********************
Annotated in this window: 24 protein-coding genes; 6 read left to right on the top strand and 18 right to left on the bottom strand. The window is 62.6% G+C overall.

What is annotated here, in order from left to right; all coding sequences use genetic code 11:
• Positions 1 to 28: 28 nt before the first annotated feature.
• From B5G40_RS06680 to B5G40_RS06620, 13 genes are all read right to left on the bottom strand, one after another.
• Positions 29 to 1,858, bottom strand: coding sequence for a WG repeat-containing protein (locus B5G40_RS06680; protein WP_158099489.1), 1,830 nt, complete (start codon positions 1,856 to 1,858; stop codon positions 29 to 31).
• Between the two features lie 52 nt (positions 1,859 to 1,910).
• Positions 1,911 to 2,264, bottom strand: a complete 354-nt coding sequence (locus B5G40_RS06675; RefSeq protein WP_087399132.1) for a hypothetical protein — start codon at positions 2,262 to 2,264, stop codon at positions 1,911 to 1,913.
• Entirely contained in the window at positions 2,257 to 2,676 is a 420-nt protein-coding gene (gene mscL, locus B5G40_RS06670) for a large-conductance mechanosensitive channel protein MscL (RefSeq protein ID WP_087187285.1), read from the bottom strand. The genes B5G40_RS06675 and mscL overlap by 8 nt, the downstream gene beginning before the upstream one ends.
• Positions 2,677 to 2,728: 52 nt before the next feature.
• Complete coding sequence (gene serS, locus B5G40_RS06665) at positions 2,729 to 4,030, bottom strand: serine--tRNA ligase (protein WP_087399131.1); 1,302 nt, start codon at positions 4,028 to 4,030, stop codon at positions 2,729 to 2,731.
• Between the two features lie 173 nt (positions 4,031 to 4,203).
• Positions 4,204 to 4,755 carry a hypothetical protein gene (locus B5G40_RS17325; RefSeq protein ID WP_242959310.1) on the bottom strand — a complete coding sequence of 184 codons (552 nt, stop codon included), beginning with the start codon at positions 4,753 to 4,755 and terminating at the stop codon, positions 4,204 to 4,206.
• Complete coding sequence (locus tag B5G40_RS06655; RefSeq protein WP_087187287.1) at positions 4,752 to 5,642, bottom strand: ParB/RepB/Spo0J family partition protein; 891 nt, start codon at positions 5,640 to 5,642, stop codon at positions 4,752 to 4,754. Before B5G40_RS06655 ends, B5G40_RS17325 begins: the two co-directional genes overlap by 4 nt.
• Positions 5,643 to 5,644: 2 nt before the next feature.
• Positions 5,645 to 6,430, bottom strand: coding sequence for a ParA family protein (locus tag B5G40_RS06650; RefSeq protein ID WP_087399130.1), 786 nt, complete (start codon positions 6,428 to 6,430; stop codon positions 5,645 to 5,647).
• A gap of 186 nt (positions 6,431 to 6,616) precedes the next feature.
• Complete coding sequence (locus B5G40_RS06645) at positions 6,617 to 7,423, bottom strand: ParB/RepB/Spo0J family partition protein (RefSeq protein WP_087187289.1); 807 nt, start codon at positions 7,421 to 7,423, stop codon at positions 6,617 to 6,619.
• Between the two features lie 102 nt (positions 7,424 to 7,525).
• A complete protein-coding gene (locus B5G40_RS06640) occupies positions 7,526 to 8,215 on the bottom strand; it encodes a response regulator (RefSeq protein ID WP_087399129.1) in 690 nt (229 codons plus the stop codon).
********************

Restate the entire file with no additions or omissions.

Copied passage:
Annotated in this window: 24 protein-coding genes; 6 read left to right on the top strand and 18 right to left on the bottom strand. The window is 62.6% G+C overall.

What is annotated here, in order from left to right; all coding sequences use genetic code 11:
• Positions 1 to 28: 28 nt before the first annotated feature.
• From B5G40_RS06680 to B5G40_RS06620, 13 genes are all read right to left on the bottom strand, one after another.
• Positions 29 to 1,858, bottom strand: coding sequence for a WG repeat-containing protein (locus B5G40_RS06680; protein WP_158099489.1), 1,830 nt, complete (start codon positions 1,856 to 1,858; stop codon positions 29 to 31).
• Between the two features lie 52 nt (positions 1,859 to 1,910).
• Positions 1,911 to 2,264, bottom strand: a complete 354-nt coding sequence (locus B5G40_RS06675; RefSeq protein WP_087399132.1) for a hypothetical protein — start codon at positions 2,262 to 2,264, stop codon at positions 1,911 to 1,913.
• Entirely contained in the window at positions 2,257 to 2,676 is a 420-nt protein-coding gene (gene mscL, locus B5G40_RS06670) for a large-conductance mechanosensitive channel protein MscL (RefSeq protein ID WP_087187285.1), read from the bottom strand. The genes B5G40_RS06675 and mscL overlap by 8 nt, the downstream gene beginning before the upstream one ends.
• Positions 2,677 to 2,728: 52 nt before the next feature.
• Complete coding sequence (gene serS, locus B5G40_RS06665) at positions 2,729 to 4,030, bottom strand: serine--tRNA ligase (protein WP_087399131.1); 1,302 nt, start codon at positions 4,028 to 4,030, stop codon at positions 2,729 to 2,731.
• Between the two features lie 173 nt (positions 4,031 to 4,203).
• Positions 4,204 to 4,755 carry a hypothetical protein gene (locus B5G40_RS17325; RefSeq protein ID WP_242959310.1) on the bottom strand — a complete coding sequence of 184 codons (552 nt, stop codon included), beginning with the start codon at positions 4,753 to 4,755 and terminating at the stop codon, positions 4,204 to 4,206.
• Complete coding sequence (locus tag B5G40_RS06655; RefSeq protein WP_087187287.1) at positions 4,752 to 5,642, bottom strand: ParB/RepB/Spo0J family partition protein; 891 nt, start codon at positions 5,640 to 5,642, stop codon at positions 4,752 to 4,754. Before B5G40_RS06655 ends, B5G40_RS17325 begins: the two co-directional genes overlap by 4 nt.
• Positions 5,643 to 5,644: 2 nt before the next feature.
• Positions 5,645 to 6,430, bottom strand: coding sequence for a ParA family protein (locus tag B5G40_RS06650; RefSeq protein ID WP_087399130.1), 786 nt, complete (start codon positions 6,428 to 6,430; stop codon positions 5,645 to 5,647).
• A gap of 186 nt (positions 6,431 to 6,616) precedes the next feature.
• Complete coding sequence (locus B5G40_RS06645) at positions 6,617 to 7,423, bottom strand: ParB/RepB/Spo0J family partition protein (RefSeq protein WP_087187289.1); 807 nt, start codon at positions 7,421 to 7,423, stop codon at positions 6,617 to 6,619.
• Between the two features lie 102 nt (positions 7,424 to 7,525).
• A complete protein-coding gene (locus B5G40_RS06640) occupies positions 7,526 to 8,215 on the bottom strand; it encodes a response regulator (RefSeq protein ID WP_087399129.1) in 690 nt (229 codons plus the stop codon).